The demographic of some of Sheffield's communities have undergone huge change in recent years.
A Government report highlighted two years ago how an estimated 6,000 Roma and other eastern European immigrants have arrived to live in Page Hall.
Former Brightside and Hillsborough MP David Blunkett warned in 2013 that cultural tensions between different communities could ‘explode’ and expressed his fear it could lead to riots.
More recently, in September this year, Fir Vale School was put on lockdown after a fight between students descended into what was described as a ‘riot’ between up to 150 people.
What is clear then is much needs to be done to improve community integration in this north eastern corner of the city.
There is a great need for a place where people from all nationalities, races and faiths can meet in safety.
There are high hopes that Grimesthorpe Family Centre - just half a mile from Page Hall and Fir Vale School – could be that place.
The Wansfell Road building is not much to look at at the moment.
An old converted church hall that has stood for about 200 years, dwindling usage left its future in doubt in recent years.
But trustees have been granted a 25-year lease on the building by the Diocese of Sheffield.
A £39,500 grant from Veolia Environmental Trust and £20, 000 from other funding sources is being used to replace the roof to help bring the building back to its former glory.
Community development coordinator Colin Havard, who has been working with trustees to improve the site, said: “The place used to be buzzing in the 70s and 80s. They had a bar and wedding receptions were often held here, but use gradually dropped off in the early 2000s.
“People in the community kept mentioning the centre to us. The pubs and churches are closing sadly so where else are people going to meet?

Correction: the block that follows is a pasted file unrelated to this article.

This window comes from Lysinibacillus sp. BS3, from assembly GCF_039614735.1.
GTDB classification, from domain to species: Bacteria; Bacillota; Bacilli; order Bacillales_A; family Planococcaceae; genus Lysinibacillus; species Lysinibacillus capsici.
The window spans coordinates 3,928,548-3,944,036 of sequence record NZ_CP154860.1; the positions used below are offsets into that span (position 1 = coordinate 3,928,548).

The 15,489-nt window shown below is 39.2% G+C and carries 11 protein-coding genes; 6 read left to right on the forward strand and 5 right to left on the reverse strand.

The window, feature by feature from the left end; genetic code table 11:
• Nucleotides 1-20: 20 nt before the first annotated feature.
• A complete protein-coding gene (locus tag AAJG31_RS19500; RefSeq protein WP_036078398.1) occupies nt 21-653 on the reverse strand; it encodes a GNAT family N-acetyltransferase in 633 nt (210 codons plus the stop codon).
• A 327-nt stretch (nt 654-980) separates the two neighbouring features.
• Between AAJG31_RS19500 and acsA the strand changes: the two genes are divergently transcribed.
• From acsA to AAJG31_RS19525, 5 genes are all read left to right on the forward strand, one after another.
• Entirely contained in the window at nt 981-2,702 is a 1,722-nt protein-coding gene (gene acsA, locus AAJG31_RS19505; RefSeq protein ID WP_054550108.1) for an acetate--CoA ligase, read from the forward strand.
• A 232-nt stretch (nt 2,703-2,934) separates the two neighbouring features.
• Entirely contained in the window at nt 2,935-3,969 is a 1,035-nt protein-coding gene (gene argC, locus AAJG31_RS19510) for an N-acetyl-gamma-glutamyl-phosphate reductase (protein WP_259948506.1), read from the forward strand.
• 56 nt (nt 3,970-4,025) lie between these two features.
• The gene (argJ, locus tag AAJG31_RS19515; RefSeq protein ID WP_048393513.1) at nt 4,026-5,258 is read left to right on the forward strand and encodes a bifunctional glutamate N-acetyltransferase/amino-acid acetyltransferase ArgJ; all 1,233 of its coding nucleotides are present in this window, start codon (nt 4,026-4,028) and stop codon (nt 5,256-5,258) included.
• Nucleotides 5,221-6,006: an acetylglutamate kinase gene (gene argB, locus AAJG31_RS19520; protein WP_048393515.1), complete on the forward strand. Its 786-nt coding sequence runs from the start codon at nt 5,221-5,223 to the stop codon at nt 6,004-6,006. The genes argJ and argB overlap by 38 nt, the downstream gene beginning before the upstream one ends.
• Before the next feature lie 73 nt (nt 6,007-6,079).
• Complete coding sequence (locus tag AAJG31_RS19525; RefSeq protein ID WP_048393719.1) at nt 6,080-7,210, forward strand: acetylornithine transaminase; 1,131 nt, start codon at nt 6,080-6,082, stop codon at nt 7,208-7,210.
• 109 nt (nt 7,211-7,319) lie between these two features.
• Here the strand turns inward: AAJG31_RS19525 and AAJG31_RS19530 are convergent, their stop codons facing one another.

“There needs to be a central hub and this is it. It has huge potential.”
Mr Havard accepts that for long standing residents, such as British white people and families of Pakistani heritage that have lived locally for generations, an influx of immigrants from eastern Europe took some getting used to.
Sheffield Council also recognised the issue and received Government funding to the tune of £100, 000 to look at how community relations can be improved.
There are signs that this work is already starting to pay off at the centre.
Said Mr Havard: “We have launched boxing exercise classes which sees about 40 Roma children attend. That has been great for helping them to open up.
“If I go around asking questions with a clipboard then they close up, but if I have a chat while they are hitting a heavy bag or exercising then they are more likely to talk.
“Downstairs, there is a youth club which is predominantly attended by white kids.
“They are in different rooms but they are, at least, socialising in the same building, which is a start.”
In the future there are plans for day trips and other social events to help bridge community divisions.
“We may try and organise trips for them all to say Blackpool. It will be a bit segregated at first but over time I am sure they will make friends. We also thought about a film night showing Roma movies.
“But all of this for the community to shape and we will be asking for ideas.
“It is better for everyone if people are made to feel welcome, there is more chance that people will get on then.”
He does, however, accept community integration takes time.
“We live in a technological age where everyone wants things to happen immediately, but with this it will be a slow process.
“It usually takes a generation to go through school before you see big improvements so we will have to be patient, but we will get there.”
Community leaders are looking to capitalise on the gains made recently at the centre by refurbishing others parts of the building to unlock its full potential.
While work is underway to improve the roof, trustees could do with a further £40, 000 to interior decorate tired rooms inside the building. The Victorian-era heating system also needs replacing.
Said Mr Havard: “If there are any rich business people out there or anyone who wants to make donations that would be fantastic.
“The building is huge and there is so much that could be done with it.”
The work already done so far has won high praise from Gill Furniss, Sheffield Brightside and Hillsborough MP, who described the centre as an “inspirational place supporting an incredibly mixed community which faces a lot of challenges.”